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Supreme Court Ruling Will Bring Pricey 'Biosimilar' Drugs To Market Faster
Updated June 14, 2017 8:28 AM | Filed under: Health
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(WASHINGTON) - Competitors will be able to take to market more quickly generic copycat versions of pricey blockbuster biologic drugs, including Amgen Inc.'s arthritis and psoriasis medication Humira, the U.S. Supreme Court ruled.

Gary Gately, of Talk Media News ( reports in a unanimous decision, reversing a federal appeals court ruling, the high court said the developer of a copycat "biosimilar" drug would not have to await Food and Drug Administration approval to give branded drugmakers a mandated 180-day "notice of sales."

Consumers hope the competition will bring down the exorbitant prices of drugs such as Humira, which has a list price of about $4,500 for a set of two syringes.

For makers of branded biologic drugs, the decision will mean billions of dollars in lost sales and deprive them of invaluable time to prepare for cheaper generic competition.

Biologic drugs are derived from natural, biological sources such as animals or microorganisms, as opposed to traditional drugs, typically synthesized from chemicals.

The Supreme Court ruling came in a dispute between Amgen and Sandoz, a division of Swiss pharmaceutical giant Novartis that develops biosimilars. A federal appeals court had sided with Amgen, which argued that under the 2009 Biologics Price Competition and Innovation Act, a six-month notice of plans to sell the drug can't start until a biosimilar receives FDA approval.

But Justice Clarence Thomas, who wrote the Supreme Court's opinion, called Amgen's arguments on the meaning of "licensed" in the timetable set forth in the legislation.

"The statute's use of the word 'licensed' merely reflects the fact that, on the 'date of the first commercial marketing,' the product must be 'licensed,' " Thomas wrote. "Accordingly, the applicant may provide notice either before or after receiving FDA approval."

The case involved filgrastim, a biologic Amgen sells under the brand name Neupogen that stimulates production of white blood cells and is used to treat cancer patients undergoing chemotherapy or bone marrow transplants and HIV/AIDS patients, among others.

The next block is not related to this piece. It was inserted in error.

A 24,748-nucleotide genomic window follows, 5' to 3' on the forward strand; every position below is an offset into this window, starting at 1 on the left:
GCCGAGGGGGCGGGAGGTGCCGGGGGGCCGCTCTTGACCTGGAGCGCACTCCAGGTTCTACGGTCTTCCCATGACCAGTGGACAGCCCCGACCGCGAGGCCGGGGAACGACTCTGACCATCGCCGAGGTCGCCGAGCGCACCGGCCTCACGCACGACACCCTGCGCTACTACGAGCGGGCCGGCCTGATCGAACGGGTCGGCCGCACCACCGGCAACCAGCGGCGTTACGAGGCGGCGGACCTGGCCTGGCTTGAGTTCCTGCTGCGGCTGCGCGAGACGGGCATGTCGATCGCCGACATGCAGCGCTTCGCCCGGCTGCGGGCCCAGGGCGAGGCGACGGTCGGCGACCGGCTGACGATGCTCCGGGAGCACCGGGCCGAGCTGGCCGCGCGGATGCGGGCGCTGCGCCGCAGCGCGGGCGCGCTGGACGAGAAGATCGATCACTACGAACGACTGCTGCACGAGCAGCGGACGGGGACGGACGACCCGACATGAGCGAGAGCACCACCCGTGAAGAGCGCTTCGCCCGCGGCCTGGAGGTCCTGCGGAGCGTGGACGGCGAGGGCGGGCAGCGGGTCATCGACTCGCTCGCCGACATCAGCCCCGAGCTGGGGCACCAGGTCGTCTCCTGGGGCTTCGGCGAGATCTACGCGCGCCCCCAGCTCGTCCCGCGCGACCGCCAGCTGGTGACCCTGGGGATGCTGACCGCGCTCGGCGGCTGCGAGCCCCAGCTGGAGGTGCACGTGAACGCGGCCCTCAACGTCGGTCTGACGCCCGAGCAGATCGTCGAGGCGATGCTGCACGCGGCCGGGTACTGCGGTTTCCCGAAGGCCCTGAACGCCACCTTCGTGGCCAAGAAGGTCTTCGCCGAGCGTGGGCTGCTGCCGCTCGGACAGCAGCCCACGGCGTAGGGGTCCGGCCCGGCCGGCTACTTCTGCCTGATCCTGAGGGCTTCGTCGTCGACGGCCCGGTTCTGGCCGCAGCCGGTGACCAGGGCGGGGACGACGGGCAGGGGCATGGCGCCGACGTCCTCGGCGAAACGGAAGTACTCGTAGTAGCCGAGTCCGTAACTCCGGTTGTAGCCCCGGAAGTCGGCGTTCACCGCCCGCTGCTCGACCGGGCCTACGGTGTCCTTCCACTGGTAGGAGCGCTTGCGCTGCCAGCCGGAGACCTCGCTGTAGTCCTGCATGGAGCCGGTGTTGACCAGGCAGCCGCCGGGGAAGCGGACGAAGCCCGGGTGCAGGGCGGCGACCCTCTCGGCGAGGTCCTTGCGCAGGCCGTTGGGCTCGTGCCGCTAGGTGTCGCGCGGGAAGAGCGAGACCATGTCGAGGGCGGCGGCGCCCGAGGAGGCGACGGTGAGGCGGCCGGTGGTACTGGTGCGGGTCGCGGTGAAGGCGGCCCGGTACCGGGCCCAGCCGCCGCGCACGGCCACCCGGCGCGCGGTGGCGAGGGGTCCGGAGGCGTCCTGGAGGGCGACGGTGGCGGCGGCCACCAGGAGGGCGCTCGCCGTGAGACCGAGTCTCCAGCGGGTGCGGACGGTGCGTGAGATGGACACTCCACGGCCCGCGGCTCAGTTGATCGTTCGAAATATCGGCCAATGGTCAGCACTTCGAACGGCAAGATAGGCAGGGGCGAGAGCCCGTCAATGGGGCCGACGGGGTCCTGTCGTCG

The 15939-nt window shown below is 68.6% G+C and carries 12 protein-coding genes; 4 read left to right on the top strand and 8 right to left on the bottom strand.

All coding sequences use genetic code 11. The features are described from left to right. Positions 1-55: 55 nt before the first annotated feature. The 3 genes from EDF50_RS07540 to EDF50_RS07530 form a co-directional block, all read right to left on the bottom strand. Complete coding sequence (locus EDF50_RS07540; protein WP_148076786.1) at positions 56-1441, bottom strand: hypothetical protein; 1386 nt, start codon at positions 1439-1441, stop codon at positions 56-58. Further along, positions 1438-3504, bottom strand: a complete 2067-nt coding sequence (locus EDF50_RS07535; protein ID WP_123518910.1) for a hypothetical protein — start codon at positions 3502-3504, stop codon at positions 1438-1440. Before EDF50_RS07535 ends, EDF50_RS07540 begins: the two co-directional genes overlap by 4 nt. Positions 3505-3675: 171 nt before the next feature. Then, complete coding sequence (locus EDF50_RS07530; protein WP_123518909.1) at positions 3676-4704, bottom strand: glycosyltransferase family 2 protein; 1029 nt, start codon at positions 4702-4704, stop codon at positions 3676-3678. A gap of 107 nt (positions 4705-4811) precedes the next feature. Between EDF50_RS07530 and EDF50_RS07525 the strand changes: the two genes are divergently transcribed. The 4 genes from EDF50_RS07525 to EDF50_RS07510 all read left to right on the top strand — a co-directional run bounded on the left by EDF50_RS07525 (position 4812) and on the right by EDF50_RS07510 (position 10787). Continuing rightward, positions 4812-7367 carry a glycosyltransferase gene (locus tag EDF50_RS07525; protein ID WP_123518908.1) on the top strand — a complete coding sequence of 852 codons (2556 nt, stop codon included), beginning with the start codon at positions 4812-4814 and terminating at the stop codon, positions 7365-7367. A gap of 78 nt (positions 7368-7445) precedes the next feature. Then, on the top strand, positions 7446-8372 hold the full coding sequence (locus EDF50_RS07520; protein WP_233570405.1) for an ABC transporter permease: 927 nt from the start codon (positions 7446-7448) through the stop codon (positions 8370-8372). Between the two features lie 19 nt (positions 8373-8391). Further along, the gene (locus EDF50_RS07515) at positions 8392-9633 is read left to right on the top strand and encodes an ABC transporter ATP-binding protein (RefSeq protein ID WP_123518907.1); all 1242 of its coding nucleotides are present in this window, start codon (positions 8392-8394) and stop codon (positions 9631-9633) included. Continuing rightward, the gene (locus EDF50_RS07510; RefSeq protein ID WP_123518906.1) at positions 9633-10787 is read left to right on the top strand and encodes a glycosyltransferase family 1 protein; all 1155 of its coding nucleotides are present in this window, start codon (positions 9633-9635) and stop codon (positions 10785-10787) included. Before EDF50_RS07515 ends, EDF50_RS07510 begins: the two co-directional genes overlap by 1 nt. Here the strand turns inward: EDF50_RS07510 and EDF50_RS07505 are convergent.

Novartis's Sandoz division, based in Germany, hailed the decision, saying it will mean patients will get cheaper drugs more quickly.

"The justices' unanimous ruling on the notice of commercial marketing will help expedite patient access to life-enhancing treatments," said Carol Lynch, global head of biopharmaceuticals at Novartis' Sandoz unit. "We also appreciate the clarity provided on the patent dance, which will help the biosimilars industry move forward."

Kelley Davenport, Amgen's corporate affairs director, said in an email to TMN: "While we are disappointed in the Court's decision on the notice of commercial marketing, we will continue to seek to enforce our intellectual property against those parties that infringe upon our rights."

Though a victory for Novartis and other generic biosimilar drug makers, California-based Amgen, the world's largest independent biotechnology firm, also could benefit from the Supreme Court decision.

The company is developing more biosimilars that will likely benefit by not having to abide by the waiting period for notice to market. They FDA recently approved the biosimilar Amjevita, a copycat of Humira, which was second-biggest selling drug in 2015.

Though widely used in Europe, biosimilars remain a new phenomenon in the U.S.: In 2015, filgrastim became the first biosimilar to receive FDA approval.

Under a 2010 law, generic biosimilars can be produced 12 years after the original drug.

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